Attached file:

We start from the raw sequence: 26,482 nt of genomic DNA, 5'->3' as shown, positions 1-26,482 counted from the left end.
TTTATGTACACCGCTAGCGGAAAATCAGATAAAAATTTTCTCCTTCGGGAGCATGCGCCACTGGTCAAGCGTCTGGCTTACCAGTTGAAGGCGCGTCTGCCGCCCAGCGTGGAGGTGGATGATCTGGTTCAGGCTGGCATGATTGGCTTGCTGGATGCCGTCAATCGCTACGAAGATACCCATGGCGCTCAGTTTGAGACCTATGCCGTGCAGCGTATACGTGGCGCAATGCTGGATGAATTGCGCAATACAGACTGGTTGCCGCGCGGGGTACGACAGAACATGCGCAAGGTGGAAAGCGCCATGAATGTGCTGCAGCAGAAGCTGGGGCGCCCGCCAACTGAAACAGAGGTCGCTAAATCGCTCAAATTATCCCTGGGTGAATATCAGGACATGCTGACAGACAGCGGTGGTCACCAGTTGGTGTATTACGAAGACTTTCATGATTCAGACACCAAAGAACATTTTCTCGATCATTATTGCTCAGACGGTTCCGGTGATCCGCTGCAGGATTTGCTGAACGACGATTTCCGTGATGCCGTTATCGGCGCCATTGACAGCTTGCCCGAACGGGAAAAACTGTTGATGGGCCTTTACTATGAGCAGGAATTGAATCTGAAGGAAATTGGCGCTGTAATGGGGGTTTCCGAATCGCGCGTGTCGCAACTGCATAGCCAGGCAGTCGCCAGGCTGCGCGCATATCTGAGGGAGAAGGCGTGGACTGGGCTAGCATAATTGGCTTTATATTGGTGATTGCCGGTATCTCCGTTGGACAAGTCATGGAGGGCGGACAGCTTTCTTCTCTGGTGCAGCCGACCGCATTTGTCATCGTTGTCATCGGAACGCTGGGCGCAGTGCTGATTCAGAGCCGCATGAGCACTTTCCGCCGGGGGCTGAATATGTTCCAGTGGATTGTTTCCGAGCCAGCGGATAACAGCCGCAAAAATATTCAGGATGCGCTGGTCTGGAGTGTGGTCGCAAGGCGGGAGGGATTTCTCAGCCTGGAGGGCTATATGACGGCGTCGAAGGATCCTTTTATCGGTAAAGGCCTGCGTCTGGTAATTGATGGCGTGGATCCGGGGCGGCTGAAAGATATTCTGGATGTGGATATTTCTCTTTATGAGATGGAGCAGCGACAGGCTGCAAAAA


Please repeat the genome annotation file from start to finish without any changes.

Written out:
We start from the raw sequence: 26,482 nt of genomic DNA, 5'->3' as shown, positions 1-26,482 counted from the left end.
TTTATGTACACCGCTAGCGGAAAATCAGATAAAAATTTTCTCCTTCGGGAGCATGCGCCACTGGTCAAGCGTCTGGCTTACCAGTTGAAGGCGCGTCTGCCGCCCAGCGTGGAGGTGGATGATCTGGTTCAGGCTGGCATGATTGGCTTGCTGGATGCCGTCAATCGCTACGAAGATACCCATGGCGCTCAGTTTGAGACCTATGCCGTGCAGCGTATACGTGGCGCAATGCTGGATGAATTGCGCAATACAGACTGGTTGCCGCGCGGGGTACGACAGAACATGCGCAAGGTGGAAAGCGCCATGAATGTGCTGCAGCAGAAGCTGGGGCGCCCGCCAACTGAAACAGAGGTCGCTAAATCGCTCAAATTATCCCTGGGTGAATATCAGGACATGCTGACAGACAGCGGTGGTCACCAGTTGGTGTATTACGAAGACTTTCATGATTCAGACACCAAAGAACATTTTCTCGATCATTATTGCTCAGACGGTTCCGGTGATCCGCTGCAGGATTTGCTGAACGACGATTTCCGTGATGCCGTTATCGGCGCCATTGACAGCTTGCCCGAACGGGAAAAACTGTTGATGGGCCTTTACTATGAGCAGGAATTGAATCTGAAGGAAATTGGCGCTGTAATGGGGGTTTCCGAATCGCGCGTGTCGCAACTGCATAGCCAGGCAGTCGCCAGGCTGCGCGCATATCTGAGGGAGAAGGCGTGGACTGGGCTAGCATAATTGGCTTTATATTGGTGATTGCCGGTATCTCCGTTGGACAAGTCATGGAGGGCGGACAGCTTTCTTCTCTGGTGCAGCCGACCGCATTTGTCATCGTTGTCATCGGAACGCTGGGCGCAGTGCTGATTCAGAGCCGCATGAGCACTTTCCGCCGGGGGCTGAATATGTTCCAGTGGATTGTTTCCGAGCCAGCGGATAACAGCCGCAAAAATATTCAGGATGCGCTGGTCTGGAGTGTGGTCGCAAGGCGGGAGGGATTTCTCAGCCTGGAGGGCTATATGACGGCGTCGAAGGATCCTTTTATCGGTAAAGGCCTGCGTCTGGTAATTGATGGCGTGGATCCGGGGCGGCTGAAAGATATTCTGGATGTGGATATTTCTCTTTATGAGATGGAGCAGCGACAGGCTGCAAAAA